Though In-N-Out Burger is ranked no. 33, MAA’s board, based primarily in California, insisted the chain be included to test the claim that it offers some of the “healthiest” fast food.

John Fagan, Ph.D., HRI’s chief scientist and CEO, told The Defender he found it troubling that all of the samples had detectable levels of lead and cadmium because even a trace amount of either metal is known to reduce IQ.

“If children are exposed to lead or cadmium during the developmental phase of their life, it will reduce their IQ,” he said, adding:

“That reduces their ability to learn, their ability to be effective, successful members of society, their ability to earn good wages, their ability to adapt and make judgments about what’s right and wrong.

“All of these things are damaged by the heavy metals.”

Sonic’s Cheeseburger had the most lead among all the samples, measured at 45.6 parts per billion (ppb) — which is more than triple the amount found in water the EPA deems unsafe to drink.

The EPA requires water treatment facilities to verify that its water has less than 15 ppb of lead, otherwise, the facilities must take “additional steps.”

However, the American Waterworks Association said that the EPA’s action level of 15 ppb is confusing because it leads some customers to assume water with lead at levels less than that is safe.

“But water professionals know that figure isn’t health-based, but rather a measure of the effectiveness of corrosion control,” the association added.

According to the FDA, the regulatory lead limit for bottled water is 5 ppb.

Taco Bell’s Beef Supreme Taco and Taco Bell’s Chicken and Cheese Quesadilla both tied for second highest, with 8.1 ppb of lead.

In-N-Out’s french fries had the most cadmium, measured at 57.9 ppb — which is more than 11 times the EPA’s cadmium limit for safe drinking water.

Other chains’ french fries also had high amounts of cadmium, with Sonic’s fries at 55 ppb, Jack-in-the-Box’s fries at 48.5 ppb and Dairy Queen’s fries at 36.9.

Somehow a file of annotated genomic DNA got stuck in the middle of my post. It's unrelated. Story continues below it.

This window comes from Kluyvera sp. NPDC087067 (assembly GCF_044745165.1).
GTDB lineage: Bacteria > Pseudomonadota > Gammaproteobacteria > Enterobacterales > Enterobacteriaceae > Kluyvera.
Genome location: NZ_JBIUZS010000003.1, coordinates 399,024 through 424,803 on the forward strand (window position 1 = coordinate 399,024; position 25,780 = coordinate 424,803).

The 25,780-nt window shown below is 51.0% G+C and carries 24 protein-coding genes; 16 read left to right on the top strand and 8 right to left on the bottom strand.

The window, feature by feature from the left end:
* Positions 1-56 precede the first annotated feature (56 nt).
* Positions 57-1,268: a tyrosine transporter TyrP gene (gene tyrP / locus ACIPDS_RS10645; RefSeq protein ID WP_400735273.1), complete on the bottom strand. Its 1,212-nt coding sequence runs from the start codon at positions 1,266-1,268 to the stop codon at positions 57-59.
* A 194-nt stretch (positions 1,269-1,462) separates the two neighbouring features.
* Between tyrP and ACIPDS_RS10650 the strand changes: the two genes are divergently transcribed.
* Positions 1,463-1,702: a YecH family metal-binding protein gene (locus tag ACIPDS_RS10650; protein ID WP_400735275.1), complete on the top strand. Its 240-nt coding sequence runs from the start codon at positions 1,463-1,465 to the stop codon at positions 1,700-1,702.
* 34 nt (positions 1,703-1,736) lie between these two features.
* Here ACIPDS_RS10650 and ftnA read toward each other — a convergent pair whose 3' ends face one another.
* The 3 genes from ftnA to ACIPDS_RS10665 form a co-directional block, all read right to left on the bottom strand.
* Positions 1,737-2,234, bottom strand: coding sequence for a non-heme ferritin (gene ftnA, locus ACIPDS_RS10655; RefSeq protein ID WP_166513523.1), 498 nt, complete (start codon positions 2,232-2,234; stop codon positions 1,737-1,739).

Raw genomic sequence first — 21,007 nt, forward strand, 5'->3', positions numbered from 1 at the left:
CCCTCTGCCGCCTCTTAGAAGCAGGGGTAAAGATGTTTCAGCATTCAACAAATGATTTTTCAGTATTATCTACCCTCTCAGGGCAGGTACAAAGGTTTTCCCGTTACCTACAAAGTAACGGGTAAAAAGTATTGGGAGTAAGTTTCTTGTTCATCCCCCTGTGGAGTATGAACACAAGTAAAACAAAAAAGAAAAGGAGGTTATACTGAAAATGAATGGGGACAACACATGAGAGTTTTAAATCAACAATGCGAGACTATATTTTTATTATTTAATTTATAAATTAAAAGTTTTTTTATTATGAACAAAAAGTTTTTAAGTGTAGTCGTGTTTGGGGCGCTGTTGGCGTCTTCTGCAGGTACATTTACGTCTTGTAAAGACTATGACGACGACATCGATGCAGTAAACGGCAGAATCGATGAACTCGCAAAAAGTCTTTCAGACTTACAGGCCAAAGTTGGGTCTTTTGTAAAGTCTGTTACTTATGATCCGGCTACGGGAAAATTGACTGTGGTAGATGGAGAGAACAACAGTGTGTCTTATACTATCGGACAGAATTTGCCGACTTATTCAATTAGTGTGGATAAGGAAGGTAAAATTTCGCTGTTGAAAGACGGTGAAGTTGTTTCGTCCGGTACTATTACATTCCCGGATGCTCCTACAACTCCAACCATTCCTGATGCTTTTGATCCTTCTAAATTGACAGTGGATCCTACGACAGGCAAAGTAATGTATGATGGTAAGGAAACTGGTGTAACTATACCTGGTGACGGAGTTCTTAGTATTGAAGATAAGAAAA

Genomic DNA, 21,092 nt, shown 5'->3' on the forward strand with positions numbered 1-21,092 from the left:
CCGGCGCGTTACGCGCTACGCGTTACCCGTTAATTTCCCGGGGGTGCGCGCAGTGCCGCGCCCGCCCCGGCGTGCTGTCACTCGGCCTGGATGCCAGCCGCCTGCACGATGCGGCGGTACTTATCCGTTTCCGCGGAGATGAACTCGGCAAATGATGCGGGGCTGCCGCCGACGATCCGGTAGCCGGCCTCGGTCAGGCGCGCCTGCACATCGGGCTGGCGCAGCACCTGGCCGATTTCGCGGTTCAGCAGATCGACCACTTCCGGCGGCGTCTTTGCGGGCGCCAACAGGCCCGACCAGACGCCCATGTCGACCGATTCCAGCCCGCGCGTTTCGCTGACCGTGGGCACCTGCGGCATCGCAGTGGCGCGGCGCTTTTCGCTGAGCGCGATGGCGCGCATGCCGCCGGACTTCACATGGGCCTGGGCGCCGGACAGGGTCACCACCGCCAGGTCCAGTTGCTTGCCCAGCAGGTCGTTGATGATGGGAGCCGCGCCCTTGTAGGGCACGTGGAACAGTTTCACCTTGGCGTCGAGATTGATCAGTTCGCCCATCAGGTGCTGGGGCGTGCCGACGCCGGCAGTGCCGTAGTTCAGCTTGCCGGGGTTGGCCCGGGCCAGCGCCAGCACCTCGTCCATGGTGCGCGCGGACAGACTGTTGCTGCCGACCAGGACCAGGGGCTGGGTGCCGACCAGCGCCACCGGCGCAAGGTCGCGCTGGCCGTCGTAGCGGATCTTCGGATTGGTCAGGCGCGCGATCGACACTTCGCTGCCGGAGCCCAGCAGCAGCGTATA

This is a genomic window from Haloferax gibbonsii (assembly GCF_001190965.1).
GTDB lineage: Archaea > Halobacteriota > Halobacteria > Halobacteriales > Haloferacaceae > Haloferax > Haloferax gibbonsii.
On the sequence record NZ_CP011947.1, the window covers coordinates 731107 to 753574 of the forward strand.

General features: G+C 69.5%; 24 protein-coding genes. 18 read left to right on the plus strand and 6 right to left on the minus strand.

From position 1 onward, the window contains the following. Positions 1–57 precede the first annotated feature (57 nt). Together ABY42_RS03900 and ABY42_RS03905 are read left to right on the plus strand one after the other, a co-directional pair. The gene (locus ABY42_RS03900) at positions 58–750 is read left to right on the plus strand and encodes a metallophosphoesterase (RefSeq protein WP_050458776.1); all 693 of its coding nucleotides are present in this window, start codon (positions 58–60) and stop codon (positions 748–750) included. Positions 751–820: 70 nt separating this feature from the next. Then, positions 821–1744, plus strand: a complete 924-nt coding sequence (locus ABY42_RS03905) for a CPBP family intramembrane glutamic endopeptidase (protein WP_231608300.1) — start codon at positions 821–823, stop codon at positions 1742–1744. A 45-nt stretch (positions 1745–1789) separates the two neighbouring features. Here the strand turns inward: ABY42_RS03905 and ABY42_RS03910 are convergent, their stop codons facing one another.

“This is presumably because potatoes are grown in the ground and absorb more heavy metals in the growth process,” MAA said.

Industrial fertilizers play a role

Panda Express’ Orange Chicken with White Rice and Panda Express’ Beef and Broccoli with Fried Rice had the most arsenic at 36.2 ppb and 32 ppb, respectively.

This wasn’t surprising, as rice is known to contain high levels of arsenic due to industrial processes and pesticides, MAA noted.

Fagan agreed, noting that a “substantial portion” of heavy metals in food comes from industrial farming practices, such as using phosphate fertilizers.

The EPA admits there is no safe level for arsenic in drinking water.

However, the agency on Jan. 23, 2006, set an enforceable limit of 10 ppb (i.e., 0.010 milligrams per liter), saying it was not feasible to set the regulatory limit at zero.

Fagan — who also spoke at the congressional briefing — and Honeycutt said regenerative agriculture practices that don’t rely on industrial fertilizers or pesticides are needed.

Natural geography also determines heavy metal levels

Fagan added, “There’s another source of heavy metals, though, and that source is simply the geology of that location.”

Fagan explained that U.S. regions have different amounts of heavy metals in the soil “therefore the land needs to be assessed.”

Different crops take up the heavy metals to a greater or lesser extent, so farmers “need to choose the crop that they’re growing on that land very carefully and choose ones that will not take the heavy metals up substantially.”

Fagan said that there are remediation methods for extracting heavy metals from the land, too. For instance, there are certain plants, such as hemp, that draw up a great deal of heavy metals from the soil.

Hemp can be planted — not as a harvestable crop for consumption, but as a means of pulling the heavy metals out of the soil — and then burned into ash.

The ash can be used in bricks or concrete to “stabilize” it so it will be “permanently taken out of the agricultural and food system.”

“It’s a very slow process, but it’s something that we need to take into account and take on long-term to clean the land up,” he added.